These and other objects, features and advantages will become apparent from the following detailed description of illustrative embodiments, which is to be read in connection with the accompanying drawings. The various features of the drawings are not to scale as the illustrations are for clarity in facilitating the understanding of one skilled in the art in conjunction with the detailed description. In the drawings:

FIG. 1 illustrates a networked computer environment according to at least one embodiment;

FIGS. 2A and 2B are an exemplary JCST encoder and JCST decoder, respectively, according to at least one embodiment;

FIGS. 3A and 3B are an exemplary JCCT encoder and JCCT decoder, according to at least one embodiment;

FIG. 4 is an operational flowchart illustrating the steps carried out by a program that codes video data based on coding residuals from multiple color components, according to at least one embodiment;

FIG. 5 is a block diagram of internal and external components of computers and servers depicted in FIG. 1 according to at least one embodiment;

FIG. 6 is a block diagram of an illustrative cloud computing environment including the computer system depicted in FIG. 1, according to at least one embodiment; and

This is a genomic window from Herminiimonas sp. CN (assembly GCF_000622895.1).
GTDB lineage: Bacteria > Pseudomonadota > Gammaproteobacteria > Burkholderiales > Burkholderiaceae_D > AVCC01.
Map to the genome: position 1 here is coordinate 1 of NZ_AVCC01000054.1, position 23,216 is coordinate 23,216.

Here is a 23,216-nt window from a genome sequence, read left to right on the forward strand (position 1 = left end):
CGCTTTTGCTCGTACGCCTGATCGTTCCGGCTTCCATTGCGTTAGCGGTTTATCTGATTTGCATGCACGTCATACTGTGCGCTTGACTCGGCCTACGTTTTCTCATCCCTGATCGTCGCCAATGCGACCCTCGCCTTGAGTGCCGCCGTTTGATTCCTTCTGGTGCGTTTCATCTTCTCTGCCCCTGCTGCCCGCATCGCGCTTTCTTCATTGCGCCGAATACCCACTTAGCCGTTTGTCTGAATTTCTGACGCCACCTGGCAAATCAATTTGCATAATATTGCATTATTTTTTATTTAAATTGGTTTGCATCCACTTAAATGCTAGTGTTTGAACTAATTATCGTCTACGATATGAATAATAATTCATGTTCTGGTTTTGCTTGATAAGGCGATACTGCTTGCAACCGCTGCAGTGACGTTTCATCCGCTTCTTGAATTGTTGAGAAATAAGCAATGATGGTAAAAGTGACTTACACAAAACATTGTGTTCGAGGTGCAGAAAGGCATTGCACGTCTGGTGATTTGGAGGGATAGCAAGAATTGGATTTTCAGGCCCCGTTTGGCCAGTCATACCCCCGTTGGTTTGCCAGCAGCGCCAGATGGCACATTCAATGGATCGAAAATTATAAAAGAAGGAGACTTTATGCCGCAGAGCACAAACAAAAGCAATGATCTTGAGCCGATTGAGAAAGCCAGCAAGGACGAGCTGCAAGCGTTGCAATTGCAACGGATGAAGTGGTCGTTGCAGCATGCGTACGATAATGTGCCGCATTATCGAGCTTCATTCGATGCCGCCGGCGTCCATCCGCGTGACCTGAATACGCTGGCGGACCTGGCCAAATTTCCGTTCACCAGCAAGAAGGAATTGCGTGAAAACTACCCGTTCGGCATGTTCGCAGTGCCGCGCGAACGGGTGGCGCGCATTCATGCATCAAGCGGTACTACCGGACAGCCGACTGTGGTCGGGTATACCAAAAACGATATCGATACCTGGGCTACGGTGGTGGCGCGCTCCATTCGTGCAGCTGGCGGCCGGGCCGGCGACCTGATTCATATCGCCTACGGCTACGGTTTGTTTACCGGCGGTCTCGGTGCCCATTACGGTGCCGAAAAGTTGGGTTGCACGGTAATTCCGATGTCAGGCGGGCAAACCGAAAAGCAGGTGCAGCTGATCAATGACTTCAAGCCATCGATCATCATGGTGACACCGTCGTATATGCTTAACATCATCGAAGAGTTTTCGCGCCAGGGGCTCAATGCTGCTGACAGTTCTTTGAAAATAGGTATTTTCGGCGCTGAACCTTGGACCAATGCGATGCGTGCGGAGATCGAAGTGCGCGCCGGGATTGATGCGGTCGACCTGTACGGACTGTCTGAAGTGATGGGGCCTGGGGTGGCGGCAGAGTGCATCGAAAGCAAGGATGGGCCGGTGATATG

FIG. 7 is a block diagram of functional layers of the illustrative cloud computing environment of FIG. 6, according to at least one embodiment.

DETAILED DESCRIPTION

Detailed embodiments of the claimed structures and methods are disclosed herein; however, it can be understood that the disclosed embodiments are merely illustrative of the claimed structures and methods that may be embodied in various forms. Those structures and methods may, however, be embodied in many different forms and should not be construed as limited to the exemplary embodiments set forth herein. Rather, these exemplary embodiments are provided so that this disclosure will be thorough and complete and will fully convey the scope to those skilled in the art. In the description, details of well-known features and techniques may be omitted to avoid unnecessarily obscuring the presented embodiments.

Embodiments relate generally to the field of data processing, and more particularly to video encoding and decoding. The following described exemplary embodiments provide a system, method and computer program to, among other things, encode and decode video data based on coding residuals from multiple color components. Therefore, some embodiments have the capacity to improve the field of computing by allowing for improved encoding and decoding of video data by a computer through a reduction in redundancy between multiple color components of the video data.